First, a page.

Background Depression and pain are leading causes of global disability. However, there is a paucity of multinational population data assessing the association between depression and pain, particularly among low- and middle-income countries (LMICs) where both are common. Therefore, we investigated this association across 47 LMICs. Methods Community-based data on 273 952 individuals from 47 LMICs were analysed. Multivariable logistic and linear regression analyses were performed to assess the association between the International Classification of Diseases, 10th Revision depression/depression subtypes (over the past 12 months) and pain in the previous 30 days based on self-reported data. Country-wide meta-analysis adjusting for age and sex was also conducted. Results The prevalence of severe pain was 8.0, 28.2, 20.2, and 34.0% for no depression, subsyndromal depression, brief depressive episode, and depressive episode, respectively. Logistic regression adjusted for socio-demographic variables, anxiety and chronic medical conditions (arthritis, diabetes, angina, asthma) demonstrated that compared with no depression, subsyndromal depression, brief depressive episode, and depressive episode were associated with a 2.16 [95% confidence interval (CI) 1.83-2.55], 1.45 (95% CI 1.22-1.73), and 2.11 (95% CI 1.87-2.39) increase in odds of severe pain, respectively. Similar results were obtained when a continuous pain scale was used as the outcome. Depression was significantly associated with severe pain in 44/47 countries with a pooled odds ratio of 3.93 (95% CI 3.54-4.37). Conclusion Depression and severe pain are highly comorbid across LMICs, independent of anxiety and chronic medical conditions. Whether depression treatment or pain management in patients with comorbid pain and depression leads to better clinical outcome is an area for future research. © 2017 Cambridge University Press.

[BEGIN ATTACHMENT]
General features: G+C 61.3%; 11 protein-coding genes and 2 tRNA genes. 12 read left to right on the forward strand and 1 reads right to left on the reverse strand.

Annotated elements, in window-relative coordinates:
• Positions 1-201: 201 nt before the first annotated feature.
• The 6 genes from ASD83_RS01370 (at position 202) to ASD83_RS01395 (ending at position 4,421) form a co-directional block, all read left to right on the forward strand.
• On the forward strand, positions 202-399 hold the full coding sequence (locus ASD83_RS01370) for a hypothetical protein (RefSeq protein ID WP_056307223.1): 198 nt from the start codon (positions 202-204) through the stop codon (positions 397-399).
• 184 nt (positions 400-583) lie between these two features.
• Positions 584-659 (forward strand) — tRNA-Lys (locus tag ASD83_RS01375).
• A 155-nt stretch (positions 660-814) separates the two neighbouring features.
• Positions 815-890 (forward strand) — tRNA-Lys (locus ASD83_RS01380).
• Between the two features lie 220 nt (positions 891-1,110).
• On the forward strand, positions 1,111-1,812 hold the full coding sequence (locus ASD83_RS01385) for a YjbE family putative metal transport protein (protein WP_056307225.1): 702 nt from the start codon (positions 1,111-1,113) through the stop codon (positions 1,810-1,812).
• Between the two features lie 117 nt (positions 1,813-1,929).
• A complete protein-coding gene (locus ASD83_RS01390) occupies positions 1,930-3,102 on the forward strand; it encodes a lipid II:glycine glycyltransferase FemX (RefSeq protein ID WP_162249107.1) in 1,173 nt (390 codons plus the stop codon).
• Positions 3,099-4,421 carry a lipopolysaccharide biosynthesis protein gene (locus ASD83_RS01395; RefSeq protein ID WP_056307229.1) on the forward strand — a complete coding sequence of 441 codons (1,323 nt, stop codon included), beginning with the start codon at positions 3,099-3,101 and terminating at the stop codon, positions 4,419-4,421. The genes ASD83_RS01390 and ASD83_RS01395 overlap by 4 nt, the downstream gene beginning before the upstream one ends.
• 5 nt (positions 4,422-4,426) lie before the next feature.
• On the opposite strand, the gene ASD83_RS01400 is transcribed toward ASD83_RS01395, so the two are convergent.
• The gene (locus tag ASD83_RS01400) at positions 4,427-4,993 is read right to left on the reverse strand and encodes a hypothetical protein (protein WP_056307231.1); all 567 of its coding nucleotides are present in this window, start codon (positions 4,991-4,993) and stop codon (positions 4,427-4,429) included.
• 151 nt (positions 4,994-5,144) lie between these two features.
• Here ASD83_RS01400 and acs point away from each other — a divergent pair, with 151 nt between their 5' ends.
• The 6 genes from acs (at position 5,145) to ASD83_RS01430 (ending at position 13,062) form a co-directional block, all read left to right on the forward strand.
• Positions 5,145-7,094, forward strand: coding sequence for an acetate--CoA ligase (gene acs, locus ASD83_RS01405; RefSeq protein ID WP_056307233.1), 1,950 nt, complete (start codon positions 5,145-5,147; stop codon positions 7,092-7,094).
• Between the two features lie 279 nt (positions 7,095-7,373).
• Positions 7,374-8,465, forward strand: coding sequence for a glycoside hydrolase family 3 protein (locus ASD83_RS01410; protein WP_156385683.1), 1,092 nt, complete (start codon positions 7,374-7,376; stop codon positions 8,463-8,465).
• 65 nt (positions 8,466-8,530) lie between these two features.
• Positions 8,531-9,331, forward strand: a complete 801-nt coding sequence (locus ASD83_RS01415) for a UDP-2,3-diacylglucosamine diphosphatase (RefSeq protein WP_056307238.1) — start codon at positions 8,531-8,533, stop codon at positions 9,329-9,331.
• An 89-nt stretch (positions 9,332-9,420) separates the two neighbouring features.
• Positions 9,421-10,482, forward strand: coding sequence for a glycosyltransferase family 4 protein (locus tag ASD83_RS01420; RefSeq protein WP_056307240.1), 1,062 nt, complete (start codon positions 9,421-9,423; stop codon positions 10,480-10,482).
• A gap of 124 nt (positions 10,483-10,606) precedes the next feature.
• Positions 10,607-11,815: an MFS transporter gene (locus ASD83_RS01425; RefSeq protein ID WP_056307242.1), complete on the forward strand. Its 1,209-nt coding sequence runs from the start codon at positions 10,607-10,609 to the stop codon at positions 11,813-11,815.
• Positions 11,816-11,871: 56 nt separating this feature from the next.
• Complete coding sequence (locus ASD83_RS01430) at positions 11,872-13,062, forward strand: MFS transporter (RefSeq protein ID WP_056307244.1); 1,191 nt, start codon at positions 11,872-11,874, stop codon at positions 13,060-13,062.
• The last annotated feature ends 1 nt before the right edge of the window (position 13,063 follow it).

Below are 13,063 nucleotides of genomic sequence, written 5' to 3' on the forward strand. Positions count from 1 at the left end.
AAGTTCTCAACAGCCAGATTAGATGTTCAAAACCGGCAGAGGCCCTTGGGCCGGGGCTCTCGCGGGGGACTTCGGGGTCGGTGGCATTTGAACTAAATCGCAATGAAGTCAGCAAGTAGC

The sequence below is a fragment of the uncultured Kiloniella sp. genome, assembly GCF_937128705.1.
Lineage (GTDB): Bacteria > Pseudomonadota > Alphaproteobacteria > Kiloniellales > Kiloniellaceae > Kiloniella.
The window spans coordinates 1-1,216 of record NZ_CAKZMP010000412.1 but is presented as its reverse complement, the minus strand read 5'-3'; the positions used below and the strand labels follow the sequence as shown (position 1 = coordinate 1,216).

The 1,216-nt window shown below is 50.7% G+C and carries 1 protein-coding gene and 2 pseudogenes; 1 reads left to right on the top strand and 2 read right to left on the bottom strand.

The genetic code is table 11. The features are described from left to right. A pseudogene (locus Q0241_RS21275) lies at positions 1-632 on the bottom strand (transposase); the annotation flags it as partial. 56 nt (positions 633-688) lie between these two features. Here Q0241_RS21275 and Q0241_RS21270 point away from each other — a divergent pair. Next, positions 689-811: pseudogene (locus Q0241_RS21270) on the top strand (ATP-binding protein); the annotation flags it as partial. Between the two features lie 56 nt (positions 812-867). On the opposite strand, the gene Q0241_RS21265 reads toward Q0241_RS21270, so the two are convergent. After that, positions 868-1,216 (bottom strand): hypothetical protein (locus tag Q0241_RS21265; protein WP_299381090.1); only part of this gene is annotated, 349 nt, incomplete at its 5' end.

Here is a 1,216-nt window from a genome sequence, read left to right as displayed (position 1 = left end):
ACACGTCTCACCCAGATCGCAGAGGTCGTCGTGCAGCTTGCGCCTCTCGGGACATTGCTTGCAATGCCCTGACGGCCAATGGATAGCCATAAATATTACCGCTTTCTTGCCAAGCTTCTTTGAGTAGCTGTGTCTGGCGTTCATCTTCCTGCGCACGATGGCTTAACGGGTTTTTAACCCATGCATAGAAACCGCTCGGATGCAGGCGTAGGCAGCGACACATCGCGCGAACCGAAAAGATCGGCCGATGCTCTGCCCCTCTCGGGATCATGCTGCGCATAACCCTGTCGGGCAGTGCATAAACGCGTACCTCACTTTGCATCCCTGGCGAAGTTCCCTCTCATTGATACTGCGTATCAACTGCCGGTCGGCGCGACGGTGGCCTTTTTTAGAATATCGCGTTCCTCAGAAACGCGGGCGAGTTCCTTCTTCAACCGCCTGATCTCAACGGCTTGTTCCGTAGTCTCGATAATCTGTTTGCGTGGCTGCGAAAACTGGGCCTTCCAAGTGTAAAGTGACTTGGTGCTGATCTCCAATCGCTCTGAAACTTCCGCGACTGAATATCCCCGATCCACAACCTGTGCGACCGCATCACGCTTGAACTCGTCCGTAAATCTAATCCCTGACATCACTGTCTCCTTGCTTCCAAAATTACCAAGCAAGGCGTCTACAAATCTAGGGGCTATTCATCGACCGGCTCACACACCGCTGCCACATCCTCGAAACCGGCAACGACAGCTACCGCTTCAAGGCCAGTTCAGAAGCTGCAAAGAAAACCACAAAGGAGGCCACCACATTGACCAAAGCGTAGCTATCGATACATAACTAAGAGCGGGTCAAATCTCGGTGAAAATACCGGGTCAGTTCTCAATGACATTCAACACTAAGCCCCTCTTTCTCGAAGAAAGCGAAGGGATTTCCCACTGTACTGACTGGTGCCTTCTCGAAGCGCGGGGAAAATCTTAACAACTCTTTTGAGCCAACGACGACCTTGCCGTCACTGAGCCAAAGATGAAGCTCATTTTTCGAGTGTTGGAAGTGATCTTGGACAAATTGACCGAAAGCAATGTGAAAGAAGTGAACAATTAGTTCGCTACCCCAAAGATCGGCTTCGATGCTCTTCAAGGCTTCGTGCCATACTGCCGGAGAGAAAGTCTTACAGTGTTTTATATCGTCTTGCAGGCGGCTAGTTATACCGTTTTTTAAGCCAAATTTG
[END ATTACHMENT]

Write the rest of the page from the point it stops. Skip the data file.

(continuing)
|Numero di pagine||12|
|Stato di pubblicazione||Published - 2017|
All Science Journal Classification (ASJC) codes
- Applied Psychology
- Psychiatry and Mental health